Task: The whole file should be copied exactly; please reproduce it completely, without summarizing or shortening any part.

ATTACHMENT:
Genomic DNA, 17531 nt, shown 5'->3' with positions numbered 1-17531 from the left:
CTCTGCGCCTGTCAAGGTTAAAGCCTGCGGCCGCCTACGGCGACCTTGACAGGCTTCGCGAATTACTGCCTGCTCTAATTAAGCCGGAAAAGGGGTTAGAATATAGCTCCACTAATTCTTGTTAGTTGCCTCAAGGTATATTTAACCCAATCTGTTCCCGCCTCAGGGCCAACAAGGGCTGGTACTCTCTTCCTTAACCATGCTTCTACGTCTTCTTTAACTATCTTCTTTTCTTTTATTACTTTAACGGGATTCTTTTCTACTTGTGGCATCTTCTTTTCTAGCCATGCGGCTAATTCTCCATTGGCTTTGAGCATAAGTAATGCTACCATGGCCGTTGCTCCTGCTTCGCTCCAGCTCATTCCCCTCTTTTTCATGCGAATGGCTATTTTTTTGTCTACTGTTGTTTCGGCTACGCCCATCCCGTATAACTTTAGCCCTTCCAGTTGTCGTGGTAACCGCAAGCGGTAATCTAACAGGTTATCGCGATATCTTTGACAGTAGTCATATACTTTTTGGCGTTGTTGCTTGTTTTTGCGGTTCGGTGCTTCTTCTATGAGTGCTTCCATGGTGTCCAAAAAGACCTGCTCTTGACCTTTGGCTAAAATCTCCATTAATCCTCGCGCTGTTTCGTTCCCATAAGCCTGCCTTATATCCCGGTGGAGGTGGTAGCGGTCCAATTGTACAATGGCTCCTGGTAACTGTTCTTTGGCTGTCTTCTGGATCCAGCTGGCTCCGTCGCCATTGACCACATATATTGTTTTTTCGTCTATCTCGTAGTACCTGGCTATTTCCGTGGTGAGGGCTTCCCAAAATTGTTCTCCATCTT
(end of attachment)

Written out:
Genomic DNA, 17531 nt, shown 5'->3' with positions numbered 1-17531 from the left:
CTCTGCGCCTGTCAAGGTTAAAGCCTGCGGCCGCCTACGGCGACCTTGACAGGCTTCGCGAATTACTGCCTGCTCTAATTAAGCCGGAAAAGGGGTTAGAATATAGCTCCACTAATTCTTGTTAGTTGCCTCAAGGTATATTTAACCCAATCTGTTCCCGCCTCAGGGCCAACAAGGGCTGGTACTCTCTTCCTTAACCATGCTTCTACGTCTTCTTTAACTATCTTCTTTTCTTTTATTACTTTAACGGGATTCTTTTCTACTTGTGGCATCTTCTTTTCTAGCCATGCGGCTAATTCTCCATTGGCTTTGAGCATAAGTAATGCTACCATGGCCGTTGCTCCTGCTTCGCTCCAGCTCATTCCCCTCTTTTTCATGCGAATGGCTATTTTTTTGTCTACTGTTGTTTCGGCTACGCCCATCCCGTATAACTTTAGCCCTTCCAGTTGTCGTGGTAACCGCAAGCGGTAATCTAACAGGTTATCGCGATATCTTTGACAGTAGTCATATACTTTTTGGCGTTGTTGCTTGTTTTTGCGGTTCGGTGCTTCTTCTATGAGTGCTTCCATGGTGTCCAAAAAGACCTGCTCTTGACCTTTGGCTAAAATCTCCATTAATCCTCGCGCTGTTTCGTTCCCATAAGCCTGCCTTATATCCCGGTGGAGGTGGTAGCGGTCCAATTGTACAATGGCTCCTGGTAACTGTTCTTTGGCTGTCTTCTGGATCCAGCTGGCTCCGTCGCCATTGACCACATATATTGTTTTTTCGTCTATCTCGTAGTACCTGGCTATTTCCGTGGTGAGGGCTTCCCAAAATTGTTCTCCATCTT